Dodge remains’s top-selling brand as the auto maker heads into 2012, a decisive year for its partnership with .
Hard-charging Jeep and promising results from’s core brand combined to help the auto maker finish 2011 with a 37.5% December sales jump in the U.S., compared with like-2010, according to WardsAuto data. The performance contributed to a full-year gain of 26.1%.
Chrysler also lays claim to a market-share uptick of 1.3 points, its largest such hike since 2005.
Dodge accounted for 451,040 light-vehicle sales in 2011, a full third of Chrysler’s 1,361,685 deliveries and a 140,000-unit boost over the brand’s 2010 tally.
A 38.3% jump in Dodge light-truck deliveries offset flat sales of its car lines, according to WardsAuto data. But that picture is expected to change this year with the launch of the new-for-’13 Dodge Dart C-car, the first Chrysler product to take full advantage of the auto maker’s partnership withand corresponding access to Fiat technology.
Except for the Charger fullsize sedan, all Dodge models still in production finished 2011 in positive sales territory, compared with 2010. The Charger’s 7.0% full-year slump contrasts sharply with its strong showing in December, when dealers sold 7,211 units – more than three times like-2010’s total.
The Caravan minivan’s 110,862 deliveries accounted for the most volume of any Dodge model.
Despite a 2009 restructuring that established Ram as its own brand and stripped Dodge of pickup-truck volume, Dodge was Chrysler’s top-selling brand in 2010. But its margin of victory over second-place Jeep was some 69,000 units wider.
Jeep finished 2011 with 419,349 vehicle sales, a 44.0% leap from prior-year, largely because of strong demand for the Grand Cherokee and Wrangler.
The midsize SUVs accounted for delivery totals of 127,744 and 122,460, respectively. Only the Ram pickup, Chrysler’s perennial volume flagship, recorded more sales with 250,181.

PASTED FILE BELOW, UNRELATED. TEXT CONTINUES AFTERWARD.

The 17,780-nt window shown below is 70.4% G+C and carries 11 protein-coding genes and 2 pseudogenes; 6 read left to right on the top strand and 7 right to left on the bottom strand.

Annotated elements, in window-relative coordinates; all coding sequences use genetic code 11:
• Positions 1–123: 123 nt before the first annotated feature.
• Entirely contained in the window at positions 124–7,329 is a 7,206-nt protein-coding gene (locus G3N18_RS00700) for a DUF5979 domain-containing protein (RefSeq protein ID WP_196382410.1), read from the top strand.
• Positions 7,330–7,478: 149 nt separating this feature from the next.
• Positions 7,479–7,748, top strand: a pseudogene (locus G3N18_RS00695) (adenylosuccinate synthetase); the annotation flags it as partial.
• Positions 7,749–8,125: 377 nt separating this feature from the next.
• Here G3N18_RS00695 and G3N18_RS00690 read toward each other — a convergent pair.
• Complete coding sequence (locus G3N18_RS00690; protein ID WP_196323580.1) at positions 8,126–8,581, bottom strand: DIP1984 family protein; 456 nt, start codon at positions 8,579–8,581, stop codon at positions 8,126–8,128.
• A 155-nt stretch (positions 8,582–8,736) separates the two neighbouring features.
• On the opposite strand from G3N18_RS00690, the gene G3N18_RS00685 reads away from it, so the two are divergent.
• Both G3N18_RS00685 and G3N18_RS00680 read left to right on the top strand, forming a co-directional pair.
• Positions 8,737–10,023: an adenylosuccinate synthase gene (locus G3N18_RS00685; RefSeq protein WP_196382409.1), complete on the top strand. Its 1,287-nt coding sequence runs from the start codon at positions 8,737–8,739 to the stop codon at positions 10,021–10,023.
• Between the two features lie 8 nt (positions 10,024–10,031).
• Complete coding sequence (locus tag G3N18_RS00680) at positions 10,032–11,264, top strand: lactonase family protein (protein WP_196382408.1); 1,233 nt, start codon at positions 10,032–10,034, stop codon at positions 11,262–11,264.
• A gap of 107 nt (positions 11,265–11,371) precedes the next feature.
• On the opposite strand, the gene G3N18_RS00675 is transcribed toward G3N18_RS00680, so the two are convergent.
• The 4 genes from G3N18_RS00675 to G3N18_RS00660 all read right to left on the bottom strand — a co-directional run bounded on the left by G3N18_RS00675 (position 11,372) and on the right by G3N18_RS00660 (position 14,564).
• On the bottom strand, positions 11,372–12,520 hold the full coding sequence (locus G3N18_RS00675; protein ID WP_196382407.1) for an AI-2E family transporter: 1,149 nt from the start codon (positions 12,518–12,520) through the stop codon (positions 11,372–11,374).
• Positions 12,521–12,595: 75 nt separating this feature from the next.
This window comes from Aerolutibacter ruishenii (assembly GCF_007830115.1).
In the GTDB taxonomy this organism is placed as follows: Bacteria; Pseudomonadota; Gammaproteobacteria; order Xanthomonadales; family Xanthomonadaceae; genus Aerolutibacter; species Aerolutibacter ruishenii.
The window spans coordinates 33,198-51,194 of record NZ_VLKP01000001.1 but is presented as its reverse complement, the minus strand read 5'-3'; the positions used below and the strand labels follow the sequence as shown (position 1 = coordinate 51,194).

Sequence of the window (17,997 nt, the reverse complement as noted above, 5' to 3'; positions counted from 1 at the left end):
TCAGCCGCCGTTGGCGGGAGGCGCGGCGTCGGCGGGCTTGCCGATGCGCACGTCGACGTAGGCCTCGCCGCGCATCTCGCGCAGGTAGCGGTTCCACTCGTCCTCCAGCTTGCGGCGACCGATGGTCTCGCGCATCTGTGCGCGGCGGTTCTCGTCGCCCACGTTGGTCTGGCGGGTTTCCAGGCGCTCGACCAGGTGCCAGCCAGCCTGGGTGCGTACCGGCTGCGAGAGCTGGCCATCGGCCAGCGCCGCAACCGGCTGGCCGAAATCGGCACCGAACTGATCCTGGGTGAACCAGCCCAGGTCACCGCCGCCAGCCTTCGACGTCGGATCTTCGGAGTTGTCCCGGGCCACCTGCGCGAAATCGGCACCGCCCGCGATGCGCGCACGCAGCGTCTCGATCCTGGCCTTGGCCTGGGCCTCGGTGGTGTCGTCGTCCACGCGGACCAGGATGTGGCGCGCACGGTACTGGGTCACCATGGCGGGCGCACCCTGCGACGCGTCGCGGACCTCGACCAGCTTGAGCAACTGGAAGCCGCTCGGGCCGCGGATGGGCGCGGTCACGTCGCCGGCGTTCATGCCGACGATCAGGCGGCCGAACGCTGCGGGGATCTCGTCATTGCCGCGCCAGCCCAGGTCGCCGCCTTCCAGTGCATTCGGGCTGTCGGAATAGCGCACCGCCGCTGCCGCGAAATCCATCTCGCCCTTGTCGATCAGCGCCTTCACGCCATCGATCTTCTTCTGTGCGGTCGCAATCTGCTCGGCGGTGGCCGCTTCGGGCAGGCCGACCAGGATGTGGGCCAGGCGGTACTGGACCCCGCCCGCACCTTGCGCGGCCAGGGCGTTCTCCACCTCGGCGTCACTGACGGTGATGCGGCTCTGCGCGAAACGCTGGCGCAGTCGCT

Ram-brand full-year sales climbed 26.1%. Chrysler car sales soared 66.1%, with the midsize 200’s 87,033 deliveries accounting for nearly 70% of volume.
Chrysler-brand light trucks marked the auto maker’s only segment to finish the year in negative sales territory, down 21.4% on a surprising 16% plunge in Town & Country minivan deliveries.
The Town & Country was the U.S. market’s best-selling minivan in 2010.
Reid Bigland, Dodge-brand president and CEO and Chrysler’s U.S. sales chief, touts the auto maker’s 45% retail sales hike in December and declares 2011 a success.
“Looking back, we were the fastest-growing auto maker in the country, increasing our market share 2.3 percentage points during 2011,” he says in a statement.
In an earlier email to employees, CEO Sergio Marchionne also celebrates Chrysler’s achievements, such as its repayment of government loans that helped vault the auto maker from its 2009 bankruptcy. And the Dart’s unveiling next week at the Detroit auto show promises greater returns.
“It will be the first Chrysler Group vehicle to feature a Fiat-derived architecture, adapted from the award-winning Alfa Romeo Giulietta,” he writes. “Platform-sharing between Fiat and Chrysler will be a key driver of our efforts to increase efficiencies and volumes in the years ahead.”
But Marchionne also sounds a cautionary note.
“What’s past is prologue,” he says. “As we begin 2012, uncertain global economic forces pose challenges to the entire industrial sector. And in a rapidly changing world, this year will inevitably bring other risks and opportunities not yet foreseeable.”